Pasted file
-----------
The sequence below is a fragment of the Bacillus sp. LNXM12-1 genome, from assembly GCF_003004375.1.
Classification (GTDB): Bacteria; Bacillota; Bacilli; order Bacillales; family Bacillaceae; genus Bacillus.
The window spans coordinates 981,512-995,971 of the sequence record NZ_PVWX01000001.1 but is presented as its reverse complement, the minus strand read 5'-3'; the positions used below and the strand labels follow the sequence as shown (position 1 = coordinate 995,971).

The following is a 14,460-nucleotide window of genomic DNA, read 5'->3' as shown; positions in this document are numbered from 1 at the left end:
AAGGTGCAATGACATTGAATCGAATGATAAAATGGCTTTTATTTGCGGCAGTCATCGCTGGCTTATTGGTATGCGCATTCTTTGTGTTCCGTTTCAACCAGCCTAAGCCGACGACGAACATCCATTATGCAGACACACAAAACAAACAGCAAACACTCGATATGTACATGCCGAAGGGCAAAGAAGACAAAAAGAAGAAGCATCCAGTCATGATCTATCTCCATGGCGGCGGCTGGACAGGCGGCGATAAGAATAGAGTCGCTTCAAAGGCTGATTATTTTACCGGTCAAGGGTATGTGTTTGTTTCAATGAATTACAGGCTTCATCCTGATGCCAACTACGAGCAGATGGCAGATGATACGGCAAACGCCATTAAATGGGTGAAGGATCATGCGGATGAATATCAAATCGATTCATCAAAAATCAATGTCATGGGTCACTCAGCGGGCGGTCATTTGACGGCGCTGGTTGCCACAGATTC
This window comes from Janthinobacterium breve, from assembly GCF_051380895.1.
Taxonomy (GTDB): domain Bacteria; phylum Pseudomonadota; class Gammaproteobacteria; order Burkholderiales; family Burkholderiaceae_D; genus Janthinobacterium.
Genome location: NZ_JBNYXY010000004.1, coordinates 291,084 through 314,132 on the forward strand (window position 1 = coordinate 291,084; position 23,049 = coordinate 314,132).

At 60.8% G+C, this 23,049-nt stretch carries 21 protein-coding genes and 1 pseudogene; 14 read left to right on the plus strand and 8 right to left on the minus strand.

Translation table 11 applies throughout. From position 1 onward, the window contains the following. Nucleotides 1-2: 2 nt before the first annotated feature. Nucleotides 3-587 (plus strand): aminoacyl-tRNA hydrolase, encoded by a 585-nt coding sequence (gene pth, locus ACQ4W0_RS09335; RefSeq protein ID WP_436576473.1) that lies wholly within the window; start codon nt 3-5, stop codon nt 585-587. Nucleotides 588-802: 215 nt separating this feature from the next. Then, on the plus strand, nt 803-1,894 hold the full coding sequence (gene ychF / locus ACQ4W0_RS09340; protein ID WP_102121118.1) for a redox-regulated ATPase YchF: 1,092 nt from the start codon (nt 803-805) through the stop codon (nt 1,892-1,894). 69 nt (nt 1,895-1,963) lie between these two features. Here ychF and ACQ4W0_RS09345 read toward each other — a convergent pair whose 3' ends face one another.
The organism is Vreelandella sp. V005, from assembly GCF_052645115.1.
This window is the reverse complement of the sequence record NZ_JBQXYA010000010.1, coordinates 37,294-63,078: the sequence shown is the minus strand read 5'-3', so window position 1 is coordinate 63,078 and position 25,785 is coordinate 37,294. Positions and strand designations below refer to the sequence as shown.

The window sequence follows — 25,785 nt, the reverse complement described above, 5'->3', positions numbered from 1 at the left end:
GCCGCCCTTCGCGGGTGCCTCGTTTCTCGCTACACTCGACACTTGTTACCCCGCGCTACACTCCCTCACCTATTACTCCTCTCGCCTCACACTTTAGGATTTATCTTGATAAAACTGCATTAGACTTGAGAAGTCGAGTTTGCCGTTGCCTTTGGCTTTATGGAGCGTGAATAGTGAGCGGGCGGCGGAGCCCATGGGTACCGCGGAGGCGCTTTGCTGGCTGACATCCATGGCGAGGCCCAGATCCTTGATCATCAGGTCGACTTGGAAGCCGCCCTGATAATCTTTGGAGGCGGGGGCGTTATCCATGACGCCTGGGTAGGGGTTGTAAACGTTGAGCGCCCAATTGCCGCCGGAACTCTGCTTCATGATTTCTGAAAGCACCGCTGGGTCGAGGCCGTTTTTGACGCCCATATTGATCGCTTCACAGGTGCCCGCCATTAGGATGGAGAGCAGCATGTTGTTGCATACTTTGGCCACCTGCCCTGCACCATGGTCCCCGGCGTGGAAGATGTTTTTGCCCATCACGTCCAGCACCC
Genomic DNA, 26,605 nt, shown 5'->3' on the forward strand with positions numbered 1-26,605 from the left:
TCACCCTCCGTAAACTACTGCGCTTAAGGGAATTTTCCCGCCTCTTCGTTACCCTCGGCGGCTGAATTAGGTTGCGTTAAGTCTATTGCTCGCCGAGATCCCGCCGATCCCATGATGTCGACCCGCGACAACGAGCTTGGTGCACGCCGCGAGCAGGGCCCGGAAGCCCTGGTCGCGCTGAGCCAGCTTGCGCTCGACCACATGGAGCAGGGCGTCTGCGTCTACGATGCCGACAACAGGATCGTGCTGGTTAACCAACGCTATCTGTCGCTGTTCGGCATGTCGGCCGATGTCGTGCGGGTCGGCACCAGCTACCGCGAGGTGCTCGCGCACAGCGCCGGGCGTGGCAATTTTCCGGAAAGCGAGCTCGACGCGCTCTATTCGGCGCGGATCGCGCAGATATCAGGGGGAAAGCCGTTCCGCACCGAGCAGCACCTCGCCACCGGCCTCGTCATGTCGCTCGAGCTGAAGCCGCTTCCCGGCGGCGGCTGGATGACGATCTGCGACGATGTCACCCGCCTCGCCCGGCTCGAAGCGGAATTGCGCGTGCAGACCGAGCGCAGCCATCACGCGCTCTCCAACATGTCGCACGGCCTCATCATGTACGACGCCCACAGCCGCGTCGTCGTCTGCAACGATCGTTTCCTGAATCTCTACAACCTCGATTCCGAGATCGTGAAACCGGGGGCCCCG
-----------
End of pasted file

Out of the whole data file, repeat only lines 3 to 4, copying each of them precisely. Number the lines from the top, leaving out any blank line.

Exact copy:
The window spans coordinates 981,512-995,971 of the sequence record NZ_PVWX01000001.1 but is presented as its reverse complement, the minus strand read 5'-3'; the positions used below and the strand labels follow the sequence as shown (position 1 = coordinate 995,971).

The following is a 14,460-nucleotide window of genomic DNA, read 5'->3' as shown; positions in this document are numbered from 1 at the left end: